Sports Cricket 27 Jun 2016 When lion-hearted Ku ...

When lion-hearted Kumble put the country before self

DECCAN CHRONICLE. | BIPIN DANI
Published Jun 27, 2016, 1:50 am IST
Updated Jun 27, 2016, 7:41 am IST
Wishing Kumble success, Ratra said he was right man for the right job.
A file photo of Anil Kumble bowling with a heavy bandage during the Antigua Test in 2002.
 A file photo of Anil Kumble bowling with a heavy bandage during the Antigua Test in 2002.

Mumbai: Ajay Ratra, the former India wicketkeeper, believes that Anil Kumble is a great fighter and will certainly succeed in his new stint with the team as head coach.

Ratra, like all the members of the Cricket Advisory Committee (CAC) who interviewed Kumble for the post, was a member of the Indian team when Kumble had broken his jaw (off a Merv Dillon bouncer), but still came to bowl with a bandage during the Antigua Test in 2002.

 

The 35-year-old Ratra who donned gloves in the same Test, recalled: “I could see bloodstains on the pitch when I went to bat after him. It was a scary moment for me though I scored a century in that Test match”.

“Kumble is the epitome of determination and commitment. The injury looked so bad that none other would have thought of entering the field. He still came out and bowled a great spell for India.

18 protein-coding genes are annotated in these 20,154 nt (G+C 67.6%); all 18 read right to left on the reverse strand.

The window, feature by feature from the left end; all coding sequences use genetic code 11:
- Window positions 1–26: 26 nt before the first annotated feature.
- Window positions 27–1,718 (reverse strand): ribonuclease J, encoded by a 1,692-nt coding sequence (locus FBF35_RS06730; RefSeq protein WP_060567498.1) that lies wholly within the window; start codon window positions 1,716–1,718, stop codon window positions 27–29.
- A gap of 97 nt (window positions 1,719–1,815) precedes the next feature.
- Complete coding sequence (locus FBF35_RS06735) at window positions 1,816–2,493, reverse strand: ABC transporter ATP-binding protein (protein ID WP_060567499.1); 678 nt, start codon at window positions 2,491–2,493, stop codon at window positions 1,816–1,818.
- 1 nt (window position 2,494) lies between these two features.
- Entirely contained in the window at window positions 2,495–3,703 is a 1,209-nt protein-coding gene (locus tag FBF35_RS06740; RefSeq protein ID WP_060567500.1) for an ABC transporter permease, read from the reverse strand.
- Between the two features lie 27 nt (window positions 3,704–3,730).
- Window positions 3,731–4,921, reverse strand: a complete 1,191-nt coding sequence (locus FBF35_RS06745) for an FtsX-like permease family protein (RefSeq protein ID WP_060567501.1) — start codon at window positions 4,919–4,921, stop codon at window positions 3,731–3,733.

“I could feel that he was in pain...but on a mission for our team,” he added.

“He came against the advice of our coach (John Wright) and captain (Ganguly). Kumble was so determined to take the field,” Ratra informed.      

 

“It shocked all of us. Actually I was on the field at that time and suddenly saw a tall man in whites with jaw strapped standing on a boundary line with physio (Andrew Leipus). He wanted to come and bowl. He did come and bowl 10 odd hours and took a wicket too,” he said.

Wishing Kumble success, Ratra said he was right man for the right job.

Meanwhile, Dr. Kishore Nayak, who had performed maxillofacial surgery on Kumble in Bengaluru,  is excited to see Kumble getting the coaching role.

“He is an absolute gentleman and thorough professional. He displayed an extreme sense of humbleness and without much fanfare got the treatment done. His immediate concern then was how soon he could return to playing cricket. And he did that at the earliest opportunity. A true professional indeed,” he said.

 

“I once approached him for a road safety campaign and he agreed to help without any hesitation.”

...




ADVERTISEMENT
ADVERTISEMENT
ADVERTISEMENT
ADVERTISEMENT
ADVERTISEMENT